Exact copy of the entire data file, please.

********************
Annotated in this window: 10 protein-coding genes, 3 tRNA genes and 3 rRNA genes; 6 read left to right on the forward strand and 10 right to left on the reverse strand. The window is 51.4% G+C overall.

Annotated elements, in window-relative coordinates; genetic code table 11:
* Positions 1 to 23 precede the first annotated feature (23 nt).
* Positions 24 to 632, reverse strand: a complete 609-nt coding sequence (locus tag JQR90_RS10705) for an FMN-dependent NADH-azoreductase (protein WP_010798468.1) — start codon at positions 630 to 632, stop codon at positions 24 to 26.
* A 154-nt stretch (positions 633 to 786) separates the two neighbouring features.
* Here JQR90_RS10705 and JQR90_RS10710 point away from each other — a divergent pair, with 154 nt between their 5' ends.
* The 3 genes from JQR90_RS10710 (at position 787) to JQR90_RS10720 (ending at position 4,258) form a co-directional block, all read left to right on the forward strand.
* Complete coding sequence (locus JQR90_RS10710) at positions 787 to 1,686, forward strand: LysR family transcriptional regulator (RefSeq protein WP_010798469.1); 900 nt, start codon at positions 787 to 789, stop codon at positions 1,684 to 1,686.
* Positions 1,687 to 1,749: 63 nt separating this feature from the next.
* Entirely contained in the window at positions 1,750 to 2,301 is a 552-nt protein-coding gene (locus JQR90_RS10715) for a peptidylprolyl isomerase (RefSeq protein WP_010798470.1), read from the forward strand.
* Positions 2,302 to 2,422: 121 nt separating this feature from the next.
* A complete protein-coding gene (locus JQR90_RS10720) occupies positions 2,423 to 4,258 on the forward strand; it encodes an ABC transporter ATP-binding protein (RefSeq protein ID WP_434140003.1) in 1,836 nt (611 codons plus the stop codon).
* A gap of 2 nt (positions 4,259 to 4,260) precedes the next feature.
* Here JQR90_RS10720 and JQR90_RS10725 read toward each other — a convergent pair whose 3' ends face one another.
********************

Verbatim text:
Annotated in this window: 10 protein-coding genes, 3 tRNA genes and 3 rRNA genes; 6 read left to right on the forward strand and 10 right to left on the reverse strand. The window is 51.4% G+C overall.

Annotated elements, in window-relative coordinates; genetic code table 11:
* Positions 1 to 23 precede the first annotated feature (23 nt).
* Positions 24 to 632, reverse strand: a complete 609-nt coding sequence (locus tag JQR90_RS10705) for an FMN-dependent NADH-azoreductase (protein WP_010798468.1) — start codon at positions 630 to 632, stop codon at positions 24 to 26.
* A 154-nt stretch (positions 633 to 786) separates the two neighbouring features.
* Here JQR90_RS10705 and JQR90_RS10710 point away from each other — a divergent pair, with 154 nt between their 5' ends.
* The 3 genes from JQR90_RS10710 (at position 787) to JQR90_RS10720 (ending at position 4,258) form a co-directional block, all read left to right on the forward strand.
* Complete coding sequence (locus JQR90_RS10710) at positions 787 to 1,686, forward strand: LysR family transcriptional regulator (RefSeq protein WP_010798469.1); 900 nt, start codon at positions 787 to 789, stop codon at positions 1,684 to 1,686.
* Positions 1,687 to 1,749: 63 nt separating this feature from the next.
* Entirely contained in the window at positions 1,750 to 2,301 is a 552-nt protein-coding gene (locus JQR90_RS10715) for a peptidylprolyl isomerase (RefSeq protein WP_010798470.1), read from the forward strand.
* Positions 2,302 to 2,422: 121 nt separating this feature from the next.
* A complete protein-coding gene (locus JQR90_RS10720) occupies positions 2,423 to 4,258 on the forward strand; it encodes an ABC transporter ATP-binding protein (RefSeq protein ID WP_434140003.1) in 1,836 nt (611 codons plus the stop codon).
* A gap of 2 nt (positions 4,259 to 4,260) precedes the next feature.
* Here JQR90_RS10720 and JQR90_RS10725 read toward each other — a convergent pair whose 3' ends face one another.